The Bar-Kays appeared in the 1973 film documentary, Wattstax.[17]

"Freakshow on the Dance Floor" was featured in the first breakdance scene in the 1984 movie, Breakin'.[18]

In the 1985 movie, Spies Like Us, starring Dan Aykroyd and Chevy Chase, The Bar-Kays' hit "Soul Finger" was being played by the crew of a Soviet mobile ICBM platform on patrol in the Tajik S.S.R. Their songs "Too Hot To Stop" and "Soul Finger" are featured in the 2007 comedy film, Superbad. "Soul Finger" is also featured in the 2012 remake of Sparkle.

The Sugar Hill Gang's 1979 single "Rapper's Delight" contains multiple references to the Bar-Kays.



Year Title Peak chart positions Certifications Record label
US Pop
1967 Soul Finger Volt
1969 Gotta Groove 40
1971 Black Rock 90 12
1972 Do You See What I See? 45
1974 Coldblooded
1976 Too Hot to Stop 69 8 Mercury
1977 Flying High on Your Love 47 7
  • US: Gold
1978 Money Talks 72 21 Stax
Light of Life 86 15 Mercury
1979 Injoy 35 2
  • US: Gold
1980 As One 67 6
1981 Nightcruising 55 6
  • US: Gold
1982 Propositions 51 9
1984 Dangerous 52 7
1985 Banging the Wall 115 11
1987 Contagious 110 25
1989 Animal 36
1994 48 Hours Basix Music
2003 The Real Thing JEA Music
2007 House Party IM Records/Koch
2012 Grown Folks [EP] Right Now Records
"—" denotes releases that did not chart or were not released in that territory.


Year Title Peak chart positions
US Pop
US Dance
1967 "Soul Finger" 17 3 13 33
"Knucklehead" 76 28
"Give Everybody Some" 91 36
1972 "Son of Shaft" 53 10
1976 "Shake Your Rump to the Funk" 23 5 41
1977 "Too Hot to Stop" 74 8
"Spellbound" 29
1978 "Let's Have Some Fun" 11
"Attitudes" 22
1979 "Holy Ghost" 9
"I'll Dance" 26
"Are You Being Real" 61
"Shine" 14
"Move Your Boogie Body" 57 3 90
"Today Is the Day" 60 25
1980 "Boogie Body Land" 7 73
"Body Fever" 42
1981 "Hit & Run" 5 49
1982 "Freaky Behavior" 27 60
"Do It (Let Me See You Shake)" 9
1983 "She Talks to Me With Her Body" 13 62
1984 "Freak Show on the Dance Floor" 73 2
"Sexomatic" 12 51
"Dirty Dancer" 17
1985 "Your Place or Mine" 12 44
"Banging the Walls" 67
1987 "Certified True" 9
"Don't Hang Up" 56
1989 "Struck by You" 11
"Animal" 66
1994 "Mega Mix" 96
1995 "The Slide" 82
2021 "Perfect Gentleman"
2022 "Choosey Lover" (feat. Jazze Pha)
"—" denotes releases that did not chart or were not released in that territory.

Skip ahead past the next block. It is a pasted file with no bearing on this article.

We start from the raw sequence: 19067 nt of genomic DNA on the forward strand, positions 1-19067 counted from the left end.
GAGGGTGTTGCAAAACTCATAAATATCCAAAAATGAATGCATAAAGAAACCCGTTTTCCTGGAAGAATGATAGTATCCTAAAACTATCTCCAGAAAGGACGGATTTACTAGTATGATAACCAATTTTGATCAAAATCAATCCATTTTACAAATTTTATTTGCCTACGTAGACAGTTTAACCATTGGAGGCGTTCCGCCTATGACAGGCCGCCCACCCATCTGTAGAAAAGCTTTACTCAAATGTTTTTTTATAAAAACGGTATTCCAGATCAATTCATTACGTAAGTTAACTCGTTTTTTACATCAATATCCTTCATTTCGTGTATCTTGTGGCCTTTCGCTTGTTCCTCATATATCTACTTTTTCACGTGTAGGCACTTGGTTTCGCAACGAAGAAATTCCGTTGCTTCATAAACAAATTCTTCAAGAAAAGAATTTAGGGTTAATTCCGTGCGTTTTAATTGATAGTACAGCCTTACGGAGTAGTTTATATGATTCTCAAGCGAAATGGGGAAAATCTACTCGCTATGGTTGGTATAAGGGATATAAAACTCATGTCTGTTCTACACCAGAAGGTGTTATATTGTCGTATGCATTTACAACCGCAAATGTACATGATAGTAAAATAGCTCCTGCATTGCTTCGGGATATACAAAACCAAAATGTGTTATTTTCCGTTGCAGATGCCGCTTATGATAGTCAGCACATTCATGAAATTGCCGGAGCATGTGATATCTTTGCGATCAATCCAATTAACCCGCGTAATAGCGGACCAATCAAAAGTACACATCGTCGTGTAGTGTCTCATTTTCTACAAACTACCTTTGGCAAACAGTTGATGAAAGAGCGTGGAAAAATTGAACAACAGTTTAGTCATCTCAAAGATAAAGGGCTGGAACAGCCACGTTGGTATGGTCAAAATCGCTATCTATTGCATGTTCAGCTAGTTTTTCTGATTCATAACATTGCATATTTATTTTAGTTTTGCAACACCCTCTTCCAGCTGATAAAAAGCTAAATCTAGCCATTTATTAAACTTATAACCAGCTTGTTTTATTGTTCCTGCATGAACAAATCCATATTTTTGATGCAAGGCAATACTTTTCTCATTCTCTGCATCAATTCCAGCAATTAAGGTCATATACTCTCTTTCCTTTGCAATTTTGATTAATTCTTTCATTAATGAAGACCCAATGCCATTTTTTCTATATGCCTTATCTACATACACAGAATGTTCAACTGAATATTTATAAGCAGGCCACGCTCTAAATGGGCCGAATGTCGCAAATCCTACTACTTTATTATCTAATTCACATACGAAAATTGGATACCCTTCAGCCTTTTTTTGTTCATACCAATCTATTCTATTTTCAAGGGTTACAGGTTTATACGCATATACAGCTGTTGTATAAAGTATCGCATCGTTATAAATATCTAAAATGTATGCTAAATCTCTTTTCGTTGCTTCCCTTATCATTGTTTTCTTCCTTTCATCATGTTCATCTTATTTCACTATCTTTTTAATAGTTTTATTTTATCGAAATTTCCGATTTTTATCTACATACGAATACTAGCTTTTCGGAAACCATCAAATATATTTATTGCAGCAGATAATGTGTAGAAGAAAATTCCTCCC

1. ^ a b Huey, Steve. "Biography". AllMusic. Retrieved January 21, 2022.
  2. ^ McDonough, Jimmy (August 29, 2017). Soul Survivor: A Biography of Al Green. Hachette Books. p. 125. ISBN 978-0306822681.
  3. ^ Hanson, Amy. "The Bar Kays: Flying High on Your Love > Review". AllMusic. Retrieved February 23, 2022.
  4. ^ Hanson, Amy. "The Bar Kays: Propositions > Review". AllMusic. Retrieved February 21, 2022.
  5. ^ a b c d e f "The Bar-Kays Songs ••• Top Songs / Chart Singles Discography ••• Music VF, US & UK hits charts". Retrieved May 10, 2020.
  6. ^ a b c d e f g Colin Larkin, ed. (1993). The Guinness Who's Who of Soul Music (First ed.). Guinness Publishing. p. 16. ISBN 0-85112-733-9.
  7. ^ "The Bar-Kays on iTunes". iTunes. December 10, 1967. Archived from the original on October 22, 2015. Retrieved October 14, 2015.
  8. ^ Lauterbach, Preston (December 1, 2007). "The Day the Music Died: Ben Cauley remembers the passing of Otis Redding and the Bar-Kays". Memphis Magazine. Retrieved January 21, 2022.
  9. ^ Strong, Martin Charles (2002). The Great Rock Discography. The National Academies. p. 144. ISBN 1841953121. Retrieved March 19, 2012.
  10. ^ a b Thompson, Dave (2001). Funk (illustrated ed.). Hal Leonard Corporation. p. 74. ISBN 0879306297. Retrieved March 19, 2012.
  11. ^ Bogdanov, Vladimir (2003). All Music Guide to Soul: The Definitive Guide to R&B and Soul (illustrated ed.). Hal Leonard Corporation. p. 35. ISBN 0879307447. Retrieved March 19, 2012.
  12. ^ Bogdanov, p. 34
  13. ^ "Bar Kays Member Killed by Robbers in Memphis". Jet. Vol. 67, no. 6. Johnson Publishing Company. October 15, 1984. p. 13. ISSN 0021-5996.
  14. ^ "The Band Tragedy Could Not Silence". Retrieved January 21, 2022.
  15. ^ Bacle, Ariana (September 23, 2015). "Stax Records trumpeter Ben Cauley dies". Retrieved October 14, 2015.
  16. ^ "Ben Cauley, Sole Survivor of Otis Redding Plane Crash, Dies at 67". The New York Times. September 24, 2015. Retrieved April 29, 2021.
  17. ^ "The Bar-Kays". Memphis Music Hall of Fame. Retrieved January 21, 2022.
  18. ^ "Breakin' - Original Soundtrack". AllMusic. Retrieved January 21, 2022.
  19. ^ "The Bar Kays: Billboard 200". Billboard. Archived from the original on February 19, 2020.
  20. ^ "The Bar Kays: Billboard Top Soul Albums". Billboard. Archived from the original on February 19, 2020.
  21. ^ Lwin, Nanda (1999). Top 40 Hits: The Essential Chart Guide. Music Data Canada. ISBN 9781896594132.
  22. ^ "BAR-KAYS | full Official Chart History | Official Charts Company". Official Charts. Retrieved May 10, 2020.

External links[edit]